I feel like Iíve known him for a long time. I canít tell
you how cool it is to be hanging out in the wilderness and
have a buddy walk up to your camp. One more bag of
couscous into the pot and soon weíre sharing a warm meal.
Turns out Rich left the Bay Area at about 1:30, only 45
minutes before Sam and I started our hike. And here he is,
sharing dinner with us. Rug-ged Steeleman, Rug-ged!
Saturday, May 25th. The sun hits our tent by
six am. Weíre up and skinning up to the lip to Helen Lake not
much later. We climb over Helenís Lip and see Helenís Bowl for
the first time. After some discussion of where to go, we head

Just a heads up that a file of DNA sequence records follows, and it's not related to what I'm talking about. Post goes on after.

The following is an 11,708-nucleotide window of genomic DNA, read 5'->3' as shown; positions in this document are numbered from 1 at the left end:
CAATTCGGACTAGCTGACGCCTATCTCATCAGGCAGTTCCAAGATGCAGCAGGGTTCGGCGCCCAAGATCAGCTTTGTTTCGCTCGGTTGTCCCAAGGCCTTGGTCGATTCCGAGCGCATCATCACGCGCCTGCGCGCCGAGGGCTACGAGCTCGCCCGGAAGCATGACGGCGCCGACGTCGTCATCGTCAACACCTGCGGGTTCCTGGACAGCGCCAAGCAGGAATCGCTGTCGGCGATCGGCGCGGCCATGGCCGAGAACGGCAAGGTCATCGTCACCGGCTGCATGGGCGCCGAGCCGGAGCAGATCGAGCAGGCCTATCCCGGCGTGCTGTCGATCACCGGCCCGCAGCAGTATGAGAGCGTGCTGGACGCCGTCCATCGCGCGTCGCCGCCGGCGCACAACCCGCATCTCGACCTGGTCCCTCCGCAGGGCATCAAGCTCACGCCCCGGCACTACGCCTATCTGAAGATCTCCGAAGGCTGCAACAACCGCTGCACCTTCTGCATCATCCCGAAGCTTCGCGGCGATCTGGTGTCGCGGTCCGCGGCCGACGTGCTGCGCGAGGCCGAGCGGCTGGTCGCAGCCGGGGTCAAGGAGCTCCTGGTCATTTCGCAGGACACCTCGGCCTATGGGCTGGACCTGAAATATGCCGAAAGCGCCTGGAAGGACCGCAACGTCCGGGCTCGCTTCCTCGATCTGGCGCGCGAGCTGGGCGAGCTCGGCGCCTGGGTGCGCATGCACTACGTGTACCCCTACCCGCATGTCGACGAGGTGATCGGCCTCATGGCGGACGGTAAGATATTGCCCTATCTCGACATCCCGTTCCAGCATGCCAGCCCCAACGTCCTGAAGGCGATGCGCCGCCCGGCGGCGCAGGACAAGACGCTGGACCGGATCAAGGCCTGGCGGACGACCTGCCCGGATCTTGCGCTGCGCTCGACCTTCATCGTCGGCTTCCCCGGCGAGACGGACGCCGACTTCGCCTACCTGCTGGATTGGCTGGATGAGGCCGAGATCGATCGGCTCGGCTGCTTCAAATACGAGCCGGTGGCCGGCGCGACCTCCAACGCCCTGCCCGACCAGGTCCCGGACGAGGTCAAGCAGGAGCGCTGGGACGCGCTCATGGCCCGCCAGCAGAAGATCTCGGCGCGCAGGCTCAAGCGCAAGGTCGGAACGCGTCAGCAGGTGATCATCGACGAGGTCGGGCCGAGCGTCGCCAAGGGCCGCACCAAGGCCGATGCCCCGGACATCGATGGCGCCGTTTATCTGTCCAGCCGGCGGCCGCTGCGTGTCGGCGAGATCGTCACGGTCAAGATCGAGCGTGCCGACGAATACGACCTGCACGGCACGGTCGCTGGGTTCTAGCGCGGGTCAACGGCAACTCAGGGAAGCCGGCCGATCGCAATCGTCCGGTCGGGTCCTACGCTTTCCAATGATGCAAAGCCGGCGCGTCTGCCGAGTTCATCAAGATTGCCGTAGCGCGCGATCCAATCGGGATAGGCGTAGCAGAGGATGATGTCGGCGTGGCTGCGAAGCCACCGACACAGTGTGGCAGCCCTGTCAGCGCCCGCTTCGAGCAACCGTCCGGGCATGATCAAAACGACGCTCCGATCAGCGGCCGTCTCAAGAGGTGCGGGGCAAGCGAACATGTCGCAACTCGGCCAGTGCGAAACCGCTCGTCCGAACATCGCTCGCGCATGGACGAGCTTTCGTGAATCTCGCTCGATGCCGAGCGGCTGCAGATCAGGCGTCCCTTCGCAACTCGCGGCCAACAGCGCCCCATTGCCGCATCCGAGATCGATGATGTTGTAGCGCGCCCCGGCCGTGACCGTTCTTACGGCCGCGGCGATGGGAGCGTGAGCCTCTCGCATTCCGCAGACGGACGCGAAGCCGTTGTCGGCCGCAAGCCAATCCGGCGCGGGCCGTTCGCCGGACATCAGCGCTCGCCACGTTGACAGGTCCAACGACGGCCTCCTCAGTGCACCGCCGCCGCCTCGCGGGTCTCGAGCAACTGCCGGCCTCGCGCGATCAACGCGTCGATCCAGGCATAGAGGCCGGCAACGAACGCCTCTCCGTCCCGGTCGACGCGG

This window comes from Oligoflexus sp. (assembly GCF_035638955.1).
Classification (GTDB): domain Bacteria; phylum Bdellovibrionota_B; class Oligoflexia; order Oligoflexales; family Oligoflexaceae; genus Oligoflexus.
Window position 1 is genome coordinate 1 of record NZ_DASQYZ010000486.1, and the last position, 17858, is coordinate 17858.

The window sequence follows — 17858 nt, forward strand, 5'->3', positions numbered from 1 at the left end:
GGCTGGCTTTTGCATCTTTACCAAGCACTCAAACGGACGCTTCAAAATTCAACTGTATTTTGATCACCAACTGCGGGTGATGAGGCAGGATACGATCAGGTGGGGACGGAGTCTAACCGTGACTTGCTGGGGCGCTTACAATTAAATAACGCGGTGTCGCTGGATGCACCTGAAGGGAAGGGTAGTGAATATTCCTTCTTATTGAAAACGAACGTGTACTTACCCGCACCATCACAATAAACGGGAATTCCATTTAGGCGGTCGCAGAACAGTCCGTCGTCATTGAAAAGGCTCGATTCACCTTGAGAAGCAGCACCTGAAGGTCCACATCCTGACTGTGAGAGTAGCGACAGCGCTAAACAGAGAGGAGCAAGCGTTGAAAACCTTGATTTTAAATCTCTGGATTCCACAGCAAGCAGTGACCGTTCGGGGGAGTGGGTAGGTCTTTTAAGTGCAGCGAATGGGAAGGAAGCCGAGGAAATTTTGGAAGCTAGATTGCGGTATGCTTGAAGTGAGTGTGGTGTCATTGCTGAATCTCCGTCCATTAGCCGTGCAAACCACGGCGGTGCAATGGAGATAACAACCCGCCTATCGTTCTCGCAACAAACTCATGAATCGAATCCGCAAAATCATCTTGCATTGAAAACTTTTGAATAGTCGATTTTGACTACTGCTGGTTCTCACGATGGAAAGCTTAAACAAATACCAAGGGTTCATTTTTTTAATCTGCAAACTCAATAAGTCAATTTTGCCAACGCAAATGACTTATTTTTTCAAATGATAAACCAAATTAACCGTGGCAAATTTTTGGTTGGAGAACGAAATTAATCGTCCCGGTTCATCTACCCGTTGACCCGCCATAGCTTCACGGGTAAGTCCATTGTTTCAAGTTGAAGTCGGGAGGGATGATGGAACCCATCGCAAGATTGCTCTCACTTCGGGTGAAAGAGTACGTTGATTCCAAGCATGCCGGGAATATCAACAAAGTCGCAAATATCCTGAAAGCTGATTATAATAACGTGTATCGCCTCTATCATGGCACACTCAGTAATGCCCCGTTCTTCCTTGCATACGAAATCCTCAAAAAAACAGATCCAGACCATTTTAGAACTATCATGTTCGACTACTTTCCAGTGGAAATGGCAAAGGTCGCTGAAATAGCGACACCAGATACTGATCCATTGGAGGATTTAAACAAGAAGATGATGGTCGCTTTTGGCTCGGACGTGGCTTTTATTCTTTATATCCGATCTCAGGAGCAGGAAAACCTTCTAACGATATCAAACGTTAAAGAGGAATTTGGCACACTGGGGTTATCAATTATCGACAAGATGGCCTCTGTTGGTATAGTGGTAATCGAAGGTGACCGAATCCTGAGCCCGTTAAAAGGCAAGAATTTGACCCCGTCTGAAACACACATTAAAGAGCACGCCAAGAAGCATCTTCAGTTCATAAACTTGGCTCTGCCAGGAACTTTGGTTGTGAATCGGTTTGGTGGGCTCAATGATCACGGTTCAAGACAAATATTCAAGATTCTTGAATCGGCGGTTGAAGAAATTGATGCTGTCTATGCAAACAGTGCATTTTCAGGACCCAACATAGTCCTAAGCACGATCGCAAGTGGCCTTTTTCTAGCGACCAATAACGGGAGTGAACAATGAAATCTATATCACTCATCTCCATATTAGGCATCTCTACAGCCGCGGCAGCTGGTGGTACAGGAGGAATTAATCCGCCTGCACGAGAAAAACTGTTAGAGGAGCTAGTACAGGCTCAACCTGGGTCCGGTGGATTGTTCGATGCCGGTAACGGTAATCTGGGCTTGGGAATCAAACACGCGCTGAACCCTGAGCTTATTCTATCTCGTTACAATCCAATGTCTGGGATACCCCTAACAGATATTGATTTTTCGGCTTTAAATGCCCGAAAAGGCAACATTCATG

to the northeast facing Helenís Pass. After some steep booting
we top out to gorgeous views from the Cathedral Range to
Ritter and Banner, with Lyell and its glaciers crowning the
center of the view. We climb a nearby ridge to enjoy the view
and eat some lunch. Sitting on a high cliff with some of the
most famous Yosemite peaks spread out before us. We are
enchanted and enthralled.
Back to the pass, we begin our descent. Sam rips it up on
a steep section, making a mess with lots of snowballs
rolling from his turns on the steep slope. Yes, my
prediction is confirmed: Sam is a better skier than I. So
I traverse out to a gentler section and start turning down
the slope. The snow is a bit heavy, but forgiving. I can
do it. Corn prevails lower down as we make quick turns in
the sunshine. We regroup down near the lake.
to do now? Itís afternoon so we head over to the northwest
facing side of the bowl. Up we stomp a long aesthetic line of
snow that reaches all the way to the ridge just to the east of
some serrated teeth along the ridge. So I call it Helenís